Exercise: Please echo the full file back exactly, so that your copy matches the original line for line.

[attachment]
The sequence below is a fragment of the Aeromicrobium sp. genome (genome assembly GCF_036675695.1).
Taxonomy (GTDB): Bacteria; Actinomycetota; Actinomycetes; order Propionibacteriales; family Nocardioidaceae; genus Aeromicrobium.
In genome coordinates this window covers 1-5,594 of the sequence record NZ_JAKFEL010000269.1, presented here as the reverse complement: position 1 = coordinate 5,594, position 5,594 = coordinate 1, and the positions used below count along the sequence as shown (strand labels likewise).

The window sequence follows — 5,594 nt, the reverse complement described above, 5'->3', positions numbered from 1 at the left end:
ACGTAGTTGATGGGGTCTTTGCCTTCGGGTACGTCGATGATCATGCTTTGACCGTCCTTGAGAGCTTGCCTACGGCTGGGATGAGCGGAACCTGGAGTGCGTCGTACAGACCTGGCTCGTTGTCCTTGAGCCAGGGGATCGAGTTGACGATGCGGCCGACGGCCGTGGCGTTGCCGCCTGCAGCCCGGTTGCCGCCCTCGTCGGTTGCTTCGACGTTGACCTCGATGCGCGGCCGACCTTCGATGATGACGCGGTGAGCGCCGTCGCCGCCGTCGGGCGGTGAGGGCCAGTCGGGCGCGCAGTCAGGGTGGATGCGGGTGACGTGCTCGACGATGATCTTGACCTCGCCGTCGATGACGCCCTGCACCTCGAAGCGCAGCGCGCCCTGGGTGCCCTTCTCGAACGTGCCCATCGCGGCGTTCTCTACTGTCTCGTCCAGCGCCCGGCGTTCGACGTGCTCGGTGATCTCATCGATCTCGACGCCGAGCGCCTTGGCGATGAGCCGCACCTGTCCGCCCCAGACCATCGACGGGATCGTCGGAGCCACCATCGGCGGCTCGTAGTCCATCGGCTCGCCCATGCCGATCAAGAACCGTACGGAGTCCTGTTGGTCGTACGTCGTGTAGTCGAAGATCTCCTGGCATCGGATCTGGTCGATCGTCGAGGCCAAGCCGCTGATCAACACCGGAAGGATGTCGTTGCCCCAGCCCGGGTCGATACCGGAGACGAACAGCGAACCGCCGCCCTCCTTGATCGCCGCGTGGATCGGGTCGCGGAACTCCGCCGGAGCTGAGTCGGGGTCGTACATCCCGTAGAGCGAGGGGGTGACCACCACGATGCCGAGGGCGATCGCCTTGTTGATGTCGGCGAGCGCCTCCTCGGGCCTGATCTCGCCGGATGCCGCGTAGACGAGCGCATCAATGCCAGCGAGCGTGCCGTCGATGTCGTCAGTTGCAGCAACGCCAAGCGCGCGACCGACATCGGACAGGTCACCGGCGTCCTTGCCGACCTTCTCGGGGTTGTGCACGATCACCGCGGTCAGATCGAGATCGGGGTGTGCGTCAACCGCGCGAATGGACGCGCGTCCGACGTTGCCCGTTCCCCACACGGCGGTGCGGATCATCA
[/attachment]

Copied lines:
The sequence below is a fragment of the Aeromicrobium sp. genome (genome assembly GCF_036675695.1).
Taxonomy (GTDB): Bacteria; Actinomycetota; Actinomycetes; order Propionibacteriales; family Nocardioidaceae; genus Aeromicrobium.
In genome coordinates this window covers 1-5,594 of the sequence record NZ_JAKFEL010000269.1, presented here as the reverse complement: position 1 = coordinate 5,594, position 5,594 = coordinate 1, and the positions used below count along the sequence as shown (strand labels likewise).

The window sequence follows — 5,594 nt, the reverse complement described above, 5'->3', positions numbered from 1 at the left end:
ACGTAGTTGATGGGGTCTTTGCCTTCGGGTACGTCGATGATCATGCTTTGACCGTCCTTGAGAGCTTGCCTACGGCTGGGATGAGCGGAACCTGGAGTGCGTCGTACAGACCTGGCTCGTTGTCCTTGAGCCAGGGGATCGAGTTGACGATGCGGCCGACGGCCGTGGCGTTGCCGCCTGCAGCCCGGTTGCCGCCCTCGTCGGTTGCTTCGACGTTGACCTCGATGCGCGGCCGACCTTCGATGATGACGCGGTGAGCGCCGTCGCCGCCGTCGGGCGGTGAGGGCCAGTCGGGCGCGCAGTCAGGGTGGATGCGGGTGACGTGCTCGACGATGATCTTGACCTCGCCGTCGATGACGCCCTGCACCTCGAAGCGCAGCGCGCCCTGGGTGCCCTTCTCGAACGTGCCCATCGCGGCGTTCTCTACTGTCTCGTCCAGCGCCCGGCGTTCGACGTGCTCGGTGATCTCATCGATCTCGACGCCGAGCGCCTTGGCGATGAGCCGCACCTGTCCGCCCCAGACCATCGACGGGATCGTCGGAGCCACCATCGGCGGCTCGTAGTCCATCGGCTCGCCCATGCCGATCAAGAACCGTACGGAGTCCTGTTGGTCGTACGTCGTGTAGTCGAAGATCTCCTGGCATCGGATCTGGTCGATCGTCGAGGCCAAGCCGCTGATCAACACCGGAAGGATGTCGTTGCCCCAGCCCGGGTCGATACCGGAGACGAACAGCGAACCGCCGCCCTCCTTGATCGCCGCGTGGATCGGGTCGCGGAACTCCGCCGGAGCTGAGTCGGGGTCGTACATCCCGTAGAGCGAGGGGGTGACCACCACGATGCCGAGGGCGATCGCCTTGTTGATGTCGGCGAGCGCCTCCTCGGGCCTGATCTCGCCGGATGCCGCGTAGACGAGCGCATCAATGCCAGCGAGCGTGCCGTCGATGTCGTCAGTTGCAGCAACGCCAAGCGCGCGACCGACATCGGACAGGTCACCGGCGTCCTTGCCGACCTTCTCGGGGTTGTGCACGATCACCGCGGTCAGATCGAGATCGGGGTGTGCGTCAACCGCGCGAATGGACGCGCGTCCGACGTTGCCCGTTCCCCACACGGCGGTGCGGATCATCA